Brain Food: How to Keep Yourself Fuelled Through Those Essays

Iliana Gutch Marinovon 30 April 2018
Brain Food: How to Keep Yourself Fuelled Through Those Essays

Feeling sluggish and unable to reach those 5000 words? These foods will fuel you through to the final word count...

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Study period is looming, and those assignments are piling up. With hours of cramming and essay writing in the library unfolding ahead of you, the option of grabbing a convenient meal deal or Subway just seems too tempting. But sometimes endless sandwiches and packets of crisps don’t leave you feeling as satiated as you’d think. Here are some tasty meal and snack ideas which will help those little grey cells work to their best ability and give you the energy you need to power through those assignments. Unfortunately, it hasn’t yet been scientifically proven that you can eat your way to academic success, but it’s always worth a try!

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1. Oily Fish

Oily fish includes salmon, mackerel, tuna and sardines and they have numerous health benefits. Oily fish is high in Omega-3 fatty acids, which studies have suggested can work to increase brain size and reduce memory loss and even help to prevent diseases such as dementia later on in life. It’s also been proven to reduce fat build up in the arteries, so it’s a great way to stay streamlined! It’s recommended to have at least two portions of fish a week - any fin is possible if you eat enough fish, so don’t let that oppor-tuna-ty pass you by!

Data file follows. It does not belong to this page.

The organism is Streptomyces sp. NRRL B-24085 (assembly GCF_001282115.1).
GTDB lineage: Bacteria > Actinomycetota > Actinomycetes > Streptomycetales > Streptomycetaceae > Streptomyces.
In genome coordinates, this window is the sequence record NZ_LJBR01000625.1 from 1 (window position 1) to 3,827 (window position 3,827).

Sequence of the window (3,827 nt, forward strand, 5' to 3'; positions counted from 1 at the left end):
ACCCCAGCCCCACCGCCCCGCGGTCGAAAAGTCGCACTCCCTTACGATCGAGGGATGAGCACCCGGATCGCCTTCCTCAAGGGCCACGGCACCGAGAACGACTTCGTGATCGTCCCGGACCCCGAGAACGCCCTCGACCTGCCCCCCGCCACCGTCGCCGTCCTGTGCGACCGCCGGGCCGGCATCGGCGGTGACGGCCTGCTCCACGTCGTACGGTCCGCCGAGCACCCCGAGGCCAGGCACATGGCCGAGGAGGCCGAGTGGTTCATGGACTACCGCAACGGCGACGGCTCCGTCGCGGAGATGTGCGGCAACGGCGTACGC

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To find a delicious and quick-to-make salmon recipe, click here.

If you’re vegetarian, then good plant sources of Omega-3 include linseed, soya beans, pumpkin seeds and walnuts.

2. Dark Leafy Beans

As your mum would say, don’t forget to eat your greens! Veggies such as kale, spinach and broccoli are packed with vitamins and nutrients such as Vitamin E and folate, which work to protect the brain by lowering levels of amino acids in the blood. A big bag of spinach is always good to have in the fridge – it’s a super easy and convenient way to throw a handful of leaves into any salad or sauce you're making. Lean, mean and green is definitely the way forward.

3. Avocado

In true millennial style, avocados are, of course, the answer to all your worries. A rich source of Vitamins E and C, the avocado has even been shown to lower the risk of diseases such as Alzheimer’s and its high-fat content means that it will keep you full for even longer while you power through those essays – so basically, it’s just perfect in every way. Its creamy, rich texture means the avocado is a great addition to a salad or wrap, or the classic, simply mashed on toast with a bit of salt and pepper. Maybe frittering away your student loan (and probably your future mortgage) on those endless bottomless brunches was worth it after all.

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For Jamie Oliver’s tasty guacamole recipe, click here.

4. Whole Grains